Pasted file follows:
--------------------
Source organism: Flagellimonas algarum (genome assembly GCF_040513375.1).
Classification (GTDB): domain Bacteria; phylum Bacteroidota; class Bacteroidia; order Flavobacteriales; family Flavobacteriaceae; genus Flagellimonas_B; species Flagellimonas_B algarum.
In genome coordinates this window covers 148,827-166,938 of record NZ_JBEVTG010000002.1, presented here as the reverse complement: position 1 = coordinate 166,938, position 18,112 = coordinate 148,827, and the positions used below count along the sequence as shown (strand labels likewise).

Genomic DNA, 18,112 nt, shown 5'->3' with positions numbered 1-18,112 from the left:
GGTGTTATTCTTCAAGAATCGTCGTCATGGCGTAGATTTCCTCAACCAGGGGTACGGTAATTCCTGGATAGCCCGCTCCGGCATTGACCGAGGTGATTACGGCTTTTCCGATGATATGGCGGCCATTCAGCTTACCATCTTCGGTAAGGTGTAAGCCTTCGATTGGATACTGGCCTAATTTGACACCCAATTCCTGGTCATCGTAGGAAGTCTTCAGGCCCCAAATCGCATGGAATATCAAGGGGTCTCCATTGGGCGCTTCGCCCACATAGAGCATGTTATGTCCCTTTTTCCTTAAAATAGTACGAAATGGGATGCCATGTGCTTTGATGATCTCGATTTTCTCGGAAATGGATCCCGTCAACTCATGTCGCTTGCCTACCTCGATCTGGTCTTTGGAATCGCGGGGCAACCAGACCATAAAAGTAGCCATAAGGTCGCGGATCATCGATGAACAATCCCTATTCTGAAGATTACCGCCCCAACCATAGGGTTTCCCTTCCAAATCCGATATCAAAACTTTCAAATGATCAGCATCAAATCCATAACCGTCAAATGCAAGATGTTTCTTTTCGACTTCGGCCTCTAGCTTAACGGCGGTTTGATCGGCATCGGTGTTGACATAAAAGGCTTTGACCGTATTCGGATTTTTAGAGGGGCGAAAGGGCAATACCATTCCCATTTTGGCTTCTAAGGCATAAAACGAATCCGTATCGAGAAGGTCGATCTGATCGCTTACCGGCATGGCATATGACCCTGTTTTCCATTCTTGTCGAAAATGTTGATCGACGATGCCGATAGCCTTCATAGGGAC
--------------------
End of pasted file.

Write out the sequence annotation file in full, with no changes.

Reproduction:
Source organism: Flagellimonas algarum (genome assembly GCF_040513375.1).
Classification (GTDB): domain Bacteria; phylum Bacteroidota; class Bacteroidia; order Flavobacteriales; family Flavobacteriaceae; genus Flagellimonas_B; species Flagellimonas_B algarum.
In genome coordinates this window covers 148,827-166,938 of record NZ_JBEVTG010000002.1, presented here as the reverse complement: position 1 = coordinate 166,938, position 18,112 = coordinate 148,827, and the positions used below count along the sequence as shown (strand labels likewise).

Genomic DNA, 18,112 nt, shown 5'->3' with positions numbered 1-18,112 from the left:
GGTGTTATTCTTCAAGAATCGTCGTCATGGCGTAGATTTCCTCAACCAGGGGTACGGTAATTCCTGGATAGCCCGCTCCGGCATTGACCGAGGTGATTACGGCTTTTCCGATGATATGGCGGCCATTCAGCTTACCATCTTCGGTAAGGTGTAAGCCTTCGATTGGATACTGGCCTAATTTGACACCCAATTCCTGGTCATCGTAGGAAGTCTTCAGGCCCCAAATCGCATGGAATATCAAGGGGTCTCCATTGGGCGCTTCGCCCACATAGAGCATGTTATGTCCCTTTTTCCTTAAAATAGTACGAAATGGGATGCCATGTGCTTTGATGATCTCGATTTTCTCGGAAATGGATCCCGTCAACTCATGTCGCTTGCCTACCTCGATCTGGTCTTTGGAATCGCGGGGCAACCAGACCATAAAAGTAGCCATAAGGTCGCGGATCATCGATGAACAATCCCTATTCTGAAGATTACCGCCCCAACCATAGGGTTTCCCTTCCAAATCCGATATCAAAACTTTCAAATGATCAGCATCAAATCCATAACCGTCAAATGCAAGATGTTTCTTTTCGACTTCGGCCTCTAGCTTAACGGCGGTTTGATCGGCATCGGTGTTGACATAAAAGGCTTTGACCGTATTCGGATTTTTAGAGGGGCGAAAGGGCAATACCATTCCCATTTTGGCTTCTAAGGCATAAAACGAATCCGTATCGAGAAGGTCGATCTGATCGCTTACCGGCATGGCATATGACCCTGTTTTCCATTCTTGTCGAAAATGTTGATCGACGATGCCGATAGCCTTCATAGGGAC